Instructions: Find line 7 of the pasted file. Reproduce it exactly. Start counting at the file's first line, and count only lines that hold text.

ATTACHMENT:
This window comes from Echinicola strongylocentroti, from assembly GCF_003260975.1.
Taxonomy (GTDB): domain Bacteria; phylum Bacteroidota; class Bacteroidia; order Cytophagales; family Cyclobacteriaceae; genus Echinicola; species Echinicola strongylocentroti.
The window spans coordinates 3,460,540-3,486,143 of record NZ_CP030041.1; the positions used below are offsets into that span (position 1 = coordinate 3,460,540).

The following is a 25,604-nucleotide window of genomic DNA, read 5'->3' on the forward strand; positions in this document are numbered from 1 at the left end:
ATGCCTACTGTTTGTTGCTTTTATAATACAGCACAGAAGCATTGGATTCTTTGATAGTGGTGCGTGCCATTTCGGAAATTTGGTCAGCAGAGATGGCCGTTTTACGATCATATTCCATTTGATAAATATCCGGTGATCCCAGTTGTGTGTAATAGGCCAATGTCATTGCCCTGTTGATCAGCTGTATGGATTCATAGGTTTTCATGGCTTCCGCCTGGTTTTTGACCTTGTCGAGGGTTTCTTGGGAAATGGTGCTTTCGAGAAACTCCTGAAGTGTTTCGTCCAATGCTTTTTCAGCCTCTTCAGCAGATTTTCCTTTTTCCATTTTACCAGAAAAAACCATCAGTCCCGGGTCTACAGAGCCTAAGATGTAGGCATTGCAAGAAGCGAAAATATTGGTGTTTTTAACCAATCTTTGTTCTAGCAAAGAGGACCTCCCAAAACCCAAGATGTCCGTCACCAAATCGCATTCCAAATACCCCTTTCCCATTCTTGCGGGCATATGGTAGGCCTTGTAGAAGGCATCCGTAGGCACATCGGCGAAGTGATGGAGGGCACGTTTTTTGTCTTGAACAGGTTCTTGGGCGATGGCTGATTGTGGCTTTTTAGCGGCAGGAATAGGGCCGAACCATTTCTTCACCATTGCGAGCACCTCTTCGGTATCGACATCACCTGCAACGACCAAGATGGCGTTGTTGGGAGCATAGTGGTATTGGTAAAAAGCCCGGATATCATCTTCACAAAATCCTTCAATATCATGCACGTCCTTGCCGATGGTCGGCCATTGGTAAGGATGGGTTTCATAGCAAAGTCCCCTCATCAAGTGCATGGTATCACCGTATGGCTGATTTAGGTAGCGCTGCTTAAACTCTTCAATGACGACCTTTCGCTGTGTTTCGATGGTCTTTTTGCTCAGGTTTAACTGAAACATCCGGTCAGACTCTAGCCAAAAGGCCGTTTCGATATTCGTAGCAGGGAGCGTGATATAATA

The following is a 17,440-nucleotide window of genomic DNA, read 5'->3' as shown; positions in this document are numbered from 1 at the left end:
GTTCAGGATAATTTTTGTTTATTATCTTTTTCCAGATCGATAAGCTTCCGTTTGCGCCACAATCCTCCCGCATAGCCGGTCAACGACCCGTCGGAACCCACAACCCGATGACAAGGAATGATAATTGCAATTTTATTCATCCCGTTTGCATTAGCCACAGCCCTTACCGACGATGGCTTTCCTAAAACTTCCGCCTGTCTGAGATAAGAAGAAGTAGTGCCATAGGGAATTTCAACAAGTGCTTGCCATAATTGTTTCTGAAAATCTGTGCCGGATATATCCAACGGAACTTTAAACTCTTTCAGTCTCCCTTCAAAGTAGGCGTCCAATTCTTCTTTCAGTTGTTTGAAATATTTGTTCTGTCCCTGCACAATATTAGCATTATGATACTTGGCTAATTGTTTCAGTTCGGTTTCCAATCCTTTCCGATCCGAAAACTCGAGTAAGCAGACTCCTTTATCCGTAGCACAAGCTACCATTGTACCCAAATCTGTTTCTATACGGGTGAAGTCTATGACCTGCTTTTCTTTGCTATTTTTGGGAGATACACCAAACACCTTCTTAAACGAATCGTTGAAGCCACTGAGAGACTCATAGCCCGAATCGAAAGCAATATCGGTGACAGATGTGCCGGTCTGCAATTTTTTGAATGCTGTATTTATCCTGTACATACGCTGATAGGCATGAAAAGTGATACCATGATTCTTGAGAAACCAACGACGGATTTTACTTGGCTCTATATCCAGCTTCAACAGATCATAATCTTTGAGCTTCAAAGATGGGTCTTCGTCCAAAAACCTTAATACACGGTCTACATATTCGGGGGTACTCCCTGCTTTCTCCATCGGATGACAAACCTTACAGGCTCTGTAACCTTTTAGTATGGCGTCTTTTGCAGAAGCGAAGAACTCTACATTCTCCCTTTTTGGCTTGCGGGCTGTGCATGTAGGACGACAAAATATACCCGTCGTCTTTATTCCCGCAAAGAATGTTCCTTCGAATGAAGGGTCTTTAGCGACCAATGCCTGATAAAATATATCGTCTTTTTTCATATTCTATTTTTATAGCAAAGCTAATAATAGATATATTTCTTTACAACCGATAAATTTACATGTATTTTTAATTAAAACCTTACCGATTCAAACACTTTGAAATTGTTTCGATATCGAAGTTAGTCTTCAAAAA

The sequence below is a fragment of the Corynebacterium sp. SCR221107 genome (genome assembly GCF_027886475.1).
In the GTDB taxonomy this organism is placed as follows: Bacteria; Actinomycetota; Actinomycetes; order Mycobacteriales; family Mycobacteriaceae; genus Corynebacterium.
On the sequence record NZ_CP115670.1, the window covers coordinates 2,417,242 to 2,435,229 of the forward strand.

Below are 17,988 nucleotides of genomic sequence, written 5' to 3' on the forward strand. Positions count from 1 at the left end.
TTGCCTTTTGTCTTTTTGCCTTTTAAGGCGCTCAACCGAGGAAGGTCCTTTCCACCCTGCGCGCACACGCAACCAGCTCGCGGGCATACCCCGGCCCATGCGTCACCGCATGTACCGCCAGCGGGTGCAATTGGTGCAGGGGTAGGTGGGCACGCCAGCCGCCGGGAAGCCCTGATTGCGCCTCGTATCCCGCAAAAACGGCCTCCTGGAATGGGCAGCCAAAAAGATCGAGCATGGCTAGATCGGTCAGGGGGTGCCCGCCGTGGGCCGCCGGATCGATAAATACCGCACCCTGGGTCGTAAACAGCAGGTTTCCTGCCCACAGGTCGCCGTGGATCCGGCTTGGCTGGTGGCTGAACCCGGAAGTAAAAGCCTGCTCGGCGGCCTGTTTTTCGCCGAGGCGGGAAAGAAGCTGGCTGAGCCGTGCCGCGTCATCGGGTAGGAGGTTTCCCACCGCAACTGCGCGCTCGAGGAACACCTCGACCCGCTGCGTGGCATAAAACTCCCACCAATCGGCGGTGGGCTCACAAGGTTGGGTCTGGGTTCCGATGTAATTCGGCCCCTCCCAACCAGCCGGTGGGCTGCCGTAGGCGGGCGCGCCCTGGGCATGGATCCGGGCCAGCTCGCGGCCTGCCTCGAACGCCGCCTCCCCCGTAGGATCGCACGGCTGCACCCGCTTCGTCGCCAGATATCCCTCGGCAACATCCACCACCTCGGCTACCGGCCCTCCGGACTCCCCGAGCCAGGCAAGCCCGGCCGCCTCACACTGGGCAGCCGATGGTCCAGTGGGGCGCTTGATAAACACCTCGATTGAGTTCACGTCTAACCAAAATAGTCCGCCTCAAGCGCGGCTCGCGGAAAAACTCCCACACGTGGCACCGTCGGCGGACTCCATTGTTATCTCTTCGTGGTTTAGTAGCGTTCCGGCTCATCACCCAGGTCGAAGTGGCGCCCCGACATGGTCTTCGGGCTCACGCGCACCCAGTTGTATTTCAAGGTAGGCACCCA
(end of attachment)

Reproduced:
GTTCAGGATAATTTTTGTTTATTATCTTTTTCCAGATCGATAAGCTTCCGTTTGCGCCACAATCCTCCCGCATAGCCGGTCAACGACCCGTCGGAACCCACAACCCGATGACAAGGAATGATAATTGCAATTTTATTCATCCCGTTTGCATTAGCCACAGCCCTTACCGACGATGGCTTTCCTAAAACTTCCGCCTGTCTGAGATAAGAAGAAGTAGTGCCATAGGGAATTTCAACAAGTGCTTGCCATAATTGTTTCTGAAAATCTGTGCCGGATATATCCAACGGAACTTTAAACTCTTTCAGTCTCCCTTCAAAGTAGGCGTCCAATTCTTCTTTCAGTTGTTTGAAATATTTGTTCTGTCCCTGCACAATATTAGCATTATGATACTTGGCTAATTGTTTCAGTTCGGTTTCCAATCCTTTCCGATCCGAAAACTCGAGTAAGCAGACTCCTTTATCCGTAGCACAAGCTACCATTGTACCCAAATCTGTTTCTATACGGGTGAAGTCTATGACCTGCTTTTCTTTGCTATTTTTGGGAGATACACCAAACACCTTCTTAAACGAATCGTTGAAGCCACTGAGAGACTCATAGCCCGAATCGAAAGCAATATCGGTGACAGATGTGCCGGTCTGCAATTTTTTGAATGCTGTATTTATCCTGTACATACGCTGATAGGCATGAAAAGTGATACCATGATTCTTGAGAAACCAACGACGGATTTTACTTGGCTCTATATCCAGCTTCAACAGATCATAATCTTTGAGCTTCAAAGATGGGTCTTCGTCCAAAAACCTTAATACACGGTCTACATATTCGGGGGTACTCCCTGCTTTCTCCATCGGATGACAAACCTTACAGGCTCTGTAACCTTTTAGTATGGCGTCTTTTGCAGAAGCGAAGAACTCTACATTCTCCCTTTTTGGCTTGCGGGCTGTGCATGTAGGACGACAAAATATACCCGTCGTCTTTATTCCCGCAAAGAATGTTCCTTCGAATGAAGGGTCTTTAGCGACCAATGCCTGATAAAATATATCGTCTTTTTTCATATTCTATTTTTATAGCAAAGCTAATAATAGATATATTTCTTTACAACCGATAAATTTACATGTATTTTTAATTAAAACCTTACCGATTCAAACACTTTGAAATTGTTTCGATATCGAAGTTAGTCTTCAAAAA